If you think logo design is easy, you’re probably not a designer. Even for seasoned pros, designing a beautiful and practical logo is a tough creative challenge. It’s a tedious process that requires a ton of research, expertise, and forethought. (That’s why we can guarantee that outsourcing the job to an intern or CEO’s nephew pretty much never turns out well.)

But even a highly skilled designer can run into trouble. Small mistakes and simple oversights can easily sabotage the logo design process—and the final design—without you even realizing it. That’s why it’s important to know what to avoid from the get-go.

The 7 Biggest Mistakes in Logo Design

We’ve had plenty of experience designing logos, so we know what makes a designer’s life easier. To help you avoid those rookie mistakes, here’s everything that can derail your design, plus our best tips and tricks to get you through the process.

1) Confusing Your Terminology

Whether you’re a brand or a designer, if you want any creative project to go smoothly, you need everyone to be on the same page and speak the same language. Thus, it’s important to use the right terminology. The word “logo” has become a catch-all term for any image related to a brand, but in logo design, there are specific definitions for a logomark, wordmark, or combination mark.

Logomark: The image that represents a brand (e.g., Nike’s swoosh or Apple’s apple). For Column Five, it’s this:

Logo design 1

Logotype/wordmark: A brand name in a styled font (e.g., Coca-Cola’s elaborate script or Gucci’s clean font).

Logo design 2

Combination mark: Both the image and the styled brand name together (e.g., Puma).

Logo design 3

For the sake of flexibility and versatility, it’s more common for companies to have all three. Oftentimes, when people refer to logo, they mean a combination mark. When you craft your creative brief, make sure these elements are clearly specified.

2) Not Doing Enough Research

This is the first misstep in any logo design project. Logo design is fundamentally a communication challenge. How do you capture and communicate a brand’s essence through imagery? To do this well, you need to have a deep understanding of exactly what it is you’re trying to communicate (or avoid communicating). The more knowledge you have, the better you can do this.

Rookie designers (or impatient brands) will sometimes dive into the brainstorm stage without the proper brand education. This always results in a weak logo that doesn’t accurately represent or reflect the brand.

To make sure you have as much knowledge as possible, conduct a brand audit survey that clearly details your brand goals and objectives. Once you have this info, you can write a strong creative brief that will keep your team on the same page.

3) Using the Same Typography for Your Wordmark and Brand Content

If your brand is keeping it simple and designing just a wordmark, the instinct is to keep it simple and clean. That makes sense, but you don’t want to use an untouched typeface for your wordmark (e.g, Arial, 12 point). Why? Because your wordmark should be distinctive, unique, and a representation of your brand’s visual language.

Sure, you can use a typeface as the basic inspiration (and the typeface you choose for your brand should complement your wordmark well), but it should be customized in some way. (For more tips on selecting typography for your brand, check out this guide.)

Your logo will be used in many ways, in many mediums. It should work well in print, online, and at different sizes (e.g., your website favicon). If your logo is too complicated, it won’t render well at smaller sizes. If it’s too generic, it won’t be distinctive enough to grab attention.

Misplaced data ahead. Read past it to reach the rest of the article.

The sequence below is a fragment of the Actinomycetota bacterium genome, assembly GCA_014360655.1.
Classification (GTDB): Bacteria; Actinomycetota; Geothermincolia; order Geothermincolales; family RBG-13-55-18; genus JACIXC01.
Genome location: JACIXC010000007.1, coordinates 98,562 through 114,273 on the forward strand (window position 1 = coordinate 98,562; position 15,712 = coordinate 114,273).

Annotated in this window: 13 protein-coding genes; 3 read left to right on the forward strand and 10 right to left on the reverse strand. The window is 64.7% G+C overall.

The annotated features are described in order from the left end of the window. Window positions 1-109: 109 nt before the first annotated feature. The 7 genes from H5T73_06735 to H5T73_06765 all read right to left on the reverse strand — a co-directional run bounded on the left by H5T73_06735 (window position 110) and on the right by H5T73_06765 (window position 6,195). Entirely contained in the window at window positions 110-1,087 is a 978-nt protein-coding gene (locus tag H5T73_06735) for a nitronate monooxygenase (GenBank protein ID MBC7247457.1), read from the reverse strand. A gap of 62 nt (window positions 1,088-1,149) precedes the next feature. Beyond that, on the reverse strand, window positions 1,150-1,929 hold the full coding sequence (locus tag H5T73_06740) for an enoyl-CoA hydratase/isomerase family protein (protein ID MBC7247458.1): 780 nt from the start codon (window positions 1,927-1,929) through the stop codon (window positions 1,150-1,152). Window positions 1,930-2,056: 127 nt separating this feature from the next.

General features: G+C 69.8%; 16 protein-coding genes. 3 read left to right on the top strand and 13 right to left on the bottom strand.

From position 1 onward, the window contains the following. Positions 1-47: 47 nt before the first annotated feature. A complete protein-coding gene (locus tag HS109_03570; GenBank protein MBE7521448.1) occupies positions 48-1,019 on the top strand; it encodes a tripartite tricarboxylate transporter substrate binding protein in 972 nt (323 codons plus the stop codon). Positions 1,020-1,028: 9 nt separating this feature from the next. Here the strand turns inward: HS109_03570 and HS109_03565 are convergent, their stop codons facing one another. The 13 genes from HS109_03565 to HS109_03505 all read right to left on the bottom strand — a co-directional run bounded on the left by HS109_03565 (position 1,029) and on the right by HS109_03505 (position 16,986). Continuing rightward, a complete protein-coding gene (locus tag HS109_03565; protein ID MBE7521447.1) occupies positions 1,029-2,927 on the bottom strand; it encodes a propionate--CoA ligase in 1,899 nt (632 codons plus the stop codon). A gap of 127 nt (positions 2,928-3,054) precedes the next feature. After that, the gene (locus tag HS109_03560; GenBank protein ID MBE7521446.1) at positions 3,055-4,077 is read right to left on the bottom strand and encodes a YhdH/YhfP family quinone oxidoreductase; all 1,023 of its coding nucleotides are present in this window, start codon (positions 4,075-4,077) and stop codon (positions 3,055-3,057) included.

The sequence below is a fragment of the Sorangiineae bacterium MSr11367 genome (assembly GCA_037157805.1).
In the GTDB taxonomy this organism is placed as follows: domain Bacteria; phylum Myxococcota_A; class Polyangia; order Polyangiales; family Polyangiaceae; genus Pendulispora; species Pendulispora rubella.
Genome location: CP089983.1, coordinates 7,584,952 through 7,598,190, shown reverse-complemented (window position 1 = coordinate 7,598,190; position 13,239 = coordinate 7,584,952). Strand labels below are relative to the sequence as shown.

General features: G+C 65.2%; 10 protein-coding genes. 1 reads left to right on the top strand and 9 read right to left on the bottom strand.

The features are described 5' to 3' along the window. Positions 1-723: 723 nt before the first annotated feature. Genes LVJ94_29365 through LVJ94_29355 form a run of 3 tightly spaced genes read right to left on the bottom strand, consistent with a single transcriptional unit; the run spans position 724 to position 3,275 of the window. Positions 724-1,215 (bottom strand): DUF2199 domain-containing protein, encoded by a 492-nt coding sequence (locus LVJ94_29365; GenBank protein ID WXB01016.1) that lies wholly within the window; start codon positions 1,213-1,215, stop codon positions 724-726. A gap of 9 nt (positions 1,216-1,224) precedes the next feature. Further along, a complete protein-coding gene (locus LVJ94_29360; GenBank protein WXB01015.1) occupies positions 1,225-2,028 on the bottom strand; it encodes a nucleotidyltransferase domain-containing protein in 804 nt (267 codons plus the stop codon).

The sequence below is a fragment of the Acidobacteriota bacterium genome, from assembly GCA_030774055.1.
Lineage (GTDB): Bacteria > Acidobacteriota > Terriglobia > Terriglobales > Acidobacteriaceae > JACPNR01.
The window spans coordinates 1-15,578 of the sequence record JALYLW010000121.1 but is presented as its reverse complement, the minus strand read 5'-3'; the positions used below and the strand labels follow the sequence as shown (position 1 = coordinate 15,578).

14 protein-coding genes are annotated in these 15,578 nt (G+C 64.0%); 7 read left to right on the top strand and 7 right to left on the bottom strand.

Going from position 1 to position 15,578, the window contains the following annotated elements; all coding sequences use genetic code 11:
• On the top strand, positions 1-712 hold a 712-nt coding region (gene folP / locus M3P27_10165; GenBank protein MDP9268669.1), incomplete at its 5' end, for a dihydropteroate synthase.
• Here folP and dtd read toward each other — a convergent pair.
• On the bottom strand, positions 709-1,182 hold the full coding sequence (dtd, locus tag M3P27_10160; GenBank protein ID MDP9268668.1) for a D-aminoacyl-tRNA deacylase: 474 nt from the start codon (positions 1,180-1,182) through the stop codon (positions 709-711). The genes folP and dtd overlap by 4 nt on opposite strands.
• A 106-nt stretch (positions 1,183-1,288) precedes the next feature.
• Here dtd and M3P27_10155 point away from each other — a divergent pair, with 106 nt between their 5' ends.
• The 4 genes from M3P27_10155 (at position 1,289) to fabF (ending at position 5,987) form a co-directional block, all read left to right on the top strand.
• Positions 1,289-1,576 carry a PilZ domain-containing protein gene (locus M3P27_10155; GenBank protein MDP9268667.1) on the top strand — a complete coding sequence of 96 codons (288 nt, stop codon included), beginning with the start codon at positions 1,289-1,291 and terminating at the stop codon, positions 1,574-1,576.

A good logo is future-proof, meaning that it will grow with your brand and work for as many use cases as necessary.

5) Including Inappropriate Imagery (You Didn’t Even Know Was There)

The devil is in the details, especially when it comes to design. Some brands do this well, using things like symbols in white space to reinforce their brand message. The subtle arrow in the FedEx logo is a great example (you can see it in the white space between the E and X):

FedEx logo design 4

However, this can backfire. While these things are usually unintentional, keep an eye out for issues like overly phallic shapes, inappropriate or inoffensive symbols in white space, etc.

Note: When you’re so immersed in a project, it can be hard to see any issue. That’s why we always recommend a sanity check from someone with fresh eyes.

6) Falling Victim to Hivemind

You want your logo to be unique and distinctive. Still, it’s easy to get sidetracked by design trends or even industry standards. This has become especially true in recent years, as entire industries have started to homogenize.

For example, type designer James Edmonson of Oh No Type Co points out the similarities in these popular brand logos:

Remember that you’re trying to solve a communication problem. Your designers should be able to justify why every element and aesthetic choice supports your brand goals.

7) Not Following an Intuitive Process

If you tell your team to just start brainstorming some ideas, you might end up with 3 or 300 ideas. If you tell your team to choose one (with no guidelines, rubric, or reasoning), it may be impossible for your team to narrow it down. The result? You go into endless rounds of fruitless iteration.

To save everyone’s sanity, from project manager to designer, it’s imperative to have a clear, intuitive process that helps you create a strong logo that works for you. Not sure where to start? Follow our step-by-step guide to create a logo with less stress.

While your logo may be the most recognizable element of your visual identity, there are many other ways to communicate who you are and what you’re about. From your brand colors to typography, make sure you have a fully fleshed out visual identity.